Such a law is almost certain to be ruled unconstitutional. The Supremacy Clause of the US Constitution
establishes that the federal constitution, and federal law generally, take precedence over state laws
(the quoted part is from the link).
The Federal government has compelling reasons for keeping tax filings private. For example, it increases voluntary compliance. Since the Federal law mandates making tax filings private, state law cannot override this intent of the Federal law.
If the state law imposes any penalties on a Federal public official for non-compliance, it would also be afoul of the Supremacy Clause because the Supremacy Clause
prohibits states from interfering with the federal government's exercise of its constitutional powers
(the quoted part is also from the same link).
If there are exceptions to be made to this Federal law, they cannot be made on a state level. This isn't about state taxation. States can continue to impose taxes. This is about privacy of tax information. As long as any Federal tax information makes its way into state filings (it usually does and, in case of NY State, investment information definitely does), states cannot break the Federal government's assurances of privacy of such information without interfering with Fed Govt's exercise of its powers.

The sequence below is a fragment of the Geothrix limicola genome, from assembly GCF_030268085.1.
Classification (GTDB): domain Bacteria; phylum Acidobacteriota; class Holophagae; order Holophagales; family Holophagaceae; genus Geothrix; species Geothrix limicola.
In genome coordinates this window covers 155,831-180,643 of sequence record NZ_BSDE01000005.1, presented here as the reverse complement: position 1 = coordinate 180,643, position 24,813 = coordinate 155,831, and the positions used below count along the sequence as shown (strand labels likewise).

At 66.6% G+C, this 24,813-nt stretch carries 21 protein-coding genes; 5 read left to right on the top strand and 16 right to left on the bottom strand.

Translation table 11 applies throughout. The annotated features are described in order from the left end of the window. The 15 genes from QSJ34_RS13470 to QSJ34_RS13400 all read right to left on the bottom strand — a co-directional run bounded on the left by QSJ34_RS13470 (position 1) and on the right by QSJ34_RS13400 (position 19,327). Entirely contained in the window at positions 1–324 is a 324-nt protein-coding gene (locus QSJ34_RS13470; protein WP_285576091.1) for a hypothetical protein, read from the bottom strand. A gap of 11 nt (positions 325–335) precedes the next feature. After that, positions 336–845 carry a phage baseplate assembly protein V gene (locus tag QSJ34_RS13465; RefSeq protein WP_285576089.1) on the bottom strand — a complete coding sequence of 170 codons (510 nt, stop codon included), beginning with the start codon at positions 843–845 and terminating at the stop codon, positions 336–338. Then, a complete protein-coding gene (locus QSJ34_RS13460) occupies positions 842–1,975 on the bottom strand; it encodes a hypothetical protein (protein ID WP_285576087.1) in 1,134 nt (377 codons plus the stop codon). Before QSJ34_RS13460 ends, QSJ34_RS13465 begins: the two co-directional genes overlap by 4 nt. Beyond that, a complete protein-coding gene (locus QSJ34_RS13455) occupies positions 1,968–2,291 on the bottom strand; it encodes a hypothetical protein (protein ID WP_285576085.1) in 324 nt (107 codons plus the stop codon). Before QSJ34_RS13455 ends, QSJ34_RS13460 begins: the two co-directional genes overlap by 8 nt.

If the Federal legislative body wants the power to view a public official's tax returns, then the Federal legislative body (i.e., Congress) is going to have to change the Federal law itself.
However, such a change cannot apply retroactively. Article I section 10 (of the US Constitution) prohibits states from passing any ex post facto laws. So any law passed by a state cannot punish past conduct or impose a burden on conduct which has already happened. Article I section 9 prohibits Congress from passing any ex post facto law. So even though such a law would have to be passed by the Federal government, such a law can only regulate future conduct.